Assistant Professor of Economics
Contact & Office Hours
Tuesday and Thursday,
And by appointment.
Pierce Hall 107
Ph.D., University of Siena
M.A. Creative Writing, M. Commerce, B. Commerce, B. Soc. Sci., University of Cape Town
Simon Halliday is affiliated as a researcher with the Southern African Labour and Development Research Unit (SALDRU) at the University of Cape Town, South Africa, and LabSi, the experimental economics laboratory at the University of Siena, Italy.
Halliday’s research covers a variety of topics in development, behavioral and experimental economics. He has studied intra-household decision-making, social preferences, risk preferences and gender. One of his projects focuses on the similarities and differences between men and women and risk decision. Another aspect of Halliday’s work examines the social preferences underpinning punishment decisions related to antisocial behavior. He is currently working on several new projects to do with autonomy and control in employment, conflict of interest between principals and agents, and the ways in which groups make decisions.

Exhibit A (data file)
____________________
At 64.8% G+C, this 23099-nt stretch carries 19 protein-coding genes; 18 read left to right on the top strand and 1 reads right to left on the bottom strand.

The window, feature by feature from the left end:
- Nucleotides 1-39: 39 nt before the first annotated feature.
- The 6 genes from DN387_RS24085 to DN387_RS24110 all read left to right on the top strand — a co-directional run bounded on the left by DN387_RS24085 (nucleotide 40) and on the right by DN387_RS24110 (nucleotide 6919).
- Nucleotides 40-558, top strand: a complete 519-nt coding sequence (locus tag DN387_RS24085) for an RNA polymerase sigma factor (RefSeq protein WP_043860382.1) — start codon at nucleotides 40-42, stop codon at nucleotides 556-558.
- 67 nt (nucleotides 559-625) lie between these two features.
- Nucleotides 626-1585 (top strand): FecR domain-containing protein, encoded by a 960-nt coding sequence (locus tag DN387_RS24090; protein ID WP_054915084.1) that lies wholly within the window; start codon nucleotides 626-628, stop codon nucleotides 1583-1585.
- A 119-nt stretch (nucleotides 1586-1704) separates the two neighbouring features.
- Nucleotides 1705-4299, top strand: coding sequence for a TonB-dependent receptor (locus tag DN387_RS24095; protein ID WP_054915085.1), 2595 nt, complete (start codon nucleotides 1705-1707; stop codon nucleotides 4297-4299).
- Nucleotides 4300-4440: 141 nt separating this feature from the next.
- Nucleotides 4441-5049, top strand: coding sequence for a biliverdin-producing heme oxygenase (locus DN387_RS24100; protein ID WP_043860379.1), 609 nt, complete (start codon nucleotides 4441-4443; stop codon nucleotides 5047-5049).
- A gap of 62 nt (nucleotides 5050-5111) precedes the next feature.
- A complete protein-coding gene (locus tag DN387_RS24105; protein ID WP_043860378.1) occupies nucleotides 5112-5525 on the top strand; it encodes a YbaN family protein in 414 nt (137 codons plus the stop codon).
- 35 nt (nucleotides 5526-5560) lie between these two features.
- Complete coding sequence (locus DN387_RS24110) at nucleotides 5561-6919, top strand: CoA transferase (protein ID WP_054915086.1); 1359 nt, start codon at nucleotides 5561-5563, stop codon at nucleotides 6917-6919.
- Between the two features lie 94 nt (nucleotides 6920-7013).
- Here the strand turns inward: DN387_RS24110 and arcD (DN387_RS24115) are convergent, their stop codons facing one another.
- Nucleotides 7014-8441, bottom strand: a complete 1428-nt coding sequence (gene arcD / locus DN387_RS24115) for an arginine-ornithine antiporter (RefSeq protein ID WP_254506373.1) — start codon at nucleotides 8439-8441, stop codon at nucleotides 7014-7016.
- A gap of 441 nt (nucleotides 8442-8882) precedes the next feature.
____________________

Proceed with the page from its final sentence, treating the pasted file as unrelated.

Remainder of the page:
Before joining the faculty at Smith, Halliday worked as a lecturer in the Department of Economics at Royal Holloway, University of London, and prior to that as a lecturer in the School of Economics at the University of Cape Town. Before starting his graduate studies, Halliday worked as the assistant project manager of a national survey of South African land reform, the Quality of Life Survey, a joint project of the South African Department of Land Affairs and the World Bank. He has also worked as a textbook author for the Open University, United Kingdom.
Halliday is interested in a variety of topics for special studies and honors theses: experimental economics, behavioral economics, economics and psychology, the economies of Africa, development, impact evaluation, political economy, game theory, microeconomics, evolutionary economics, history of economic thought, philosophy and economics, methodology and the institutions of capitalism.